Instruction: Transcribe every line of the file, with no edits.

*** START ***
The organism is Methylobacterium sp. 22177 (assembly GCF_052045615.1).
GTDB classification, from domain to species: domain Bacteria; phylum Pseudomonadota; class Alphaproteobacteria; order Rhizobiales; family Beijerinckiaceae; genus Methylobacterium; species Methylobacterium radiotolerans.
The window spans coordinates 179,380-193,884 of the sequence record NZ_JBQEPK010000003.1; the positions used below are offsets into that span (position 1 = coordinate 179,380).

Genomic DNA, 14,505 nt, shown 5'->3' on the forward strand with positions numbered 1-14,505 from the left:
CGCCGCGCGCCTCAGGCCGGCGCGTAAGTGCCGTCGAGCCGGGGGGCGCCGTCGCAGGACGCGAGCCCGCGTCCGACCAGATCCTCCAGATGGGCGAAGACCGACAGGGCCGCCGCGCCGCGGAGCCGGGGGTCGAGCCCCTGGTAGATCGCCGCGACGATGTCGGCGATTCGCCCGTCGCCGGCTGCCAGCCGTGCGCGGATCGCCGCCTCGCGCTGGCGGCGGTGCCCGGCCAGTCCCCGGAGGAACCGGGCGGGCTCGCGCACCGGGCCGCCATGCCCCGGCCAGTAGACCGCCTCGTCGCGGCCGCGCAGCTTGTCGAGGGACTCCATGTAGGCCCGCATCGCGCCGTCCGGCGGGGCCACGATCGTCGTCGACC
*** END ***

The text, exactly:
The organism is Methylobacterium sp. 22177 (assembly GCF_052045615.1).
GTDB classification, from domain to species: domain Bacteria; phylum Pseudomonadota; class Alphaproteobacteria; order Rhizobiales; family Beijerinckiaceae; genus Methylobacterium; species Methylobacterium radiotolerans.
The window spans coordinates 179,380-193,884 of the sequence record NZ_JBQEPK010000003.1; the positions used below are offsets into that span (position 1 = coordinate 179,380).

Genomic DNA, 14,505 nt, shown 5'->3' on the forward strand with positions numbered 1-14,505 from the left:
CGCCGCGCGCCTCAGGCCGGCGCGTAAGTGCCGTCGAGCCGGGGGGCGCCGTCGCAGGACGCGAGCCCGCGTCCGACCAGATCCTCCAGATGGGCGAAGACCGACAGGGCCGCCGCGCCGCGGAGCCGGGGGTCGAGCCCCTGGTAGATCGCCGCGACGATGTCGGCGATTCGCCCGTCGCCGGCTGCCAGCCGTGCGCGGATCGCCGCCTCGCGCTGGCGGCGGTGCCCGGCCAGTCCCCGGAGGAACCGGGCGGGCTCGCGCACCGGGCCGCCATGCCCCGGCCAGTAGACCGCCTCGTCGCGGCCGCGCAGCTTGTCGAGGGACTCCATGTAGGCCCGCATCGCGCCGTCCGGCGGGGCCACGATCGTCGTCGACC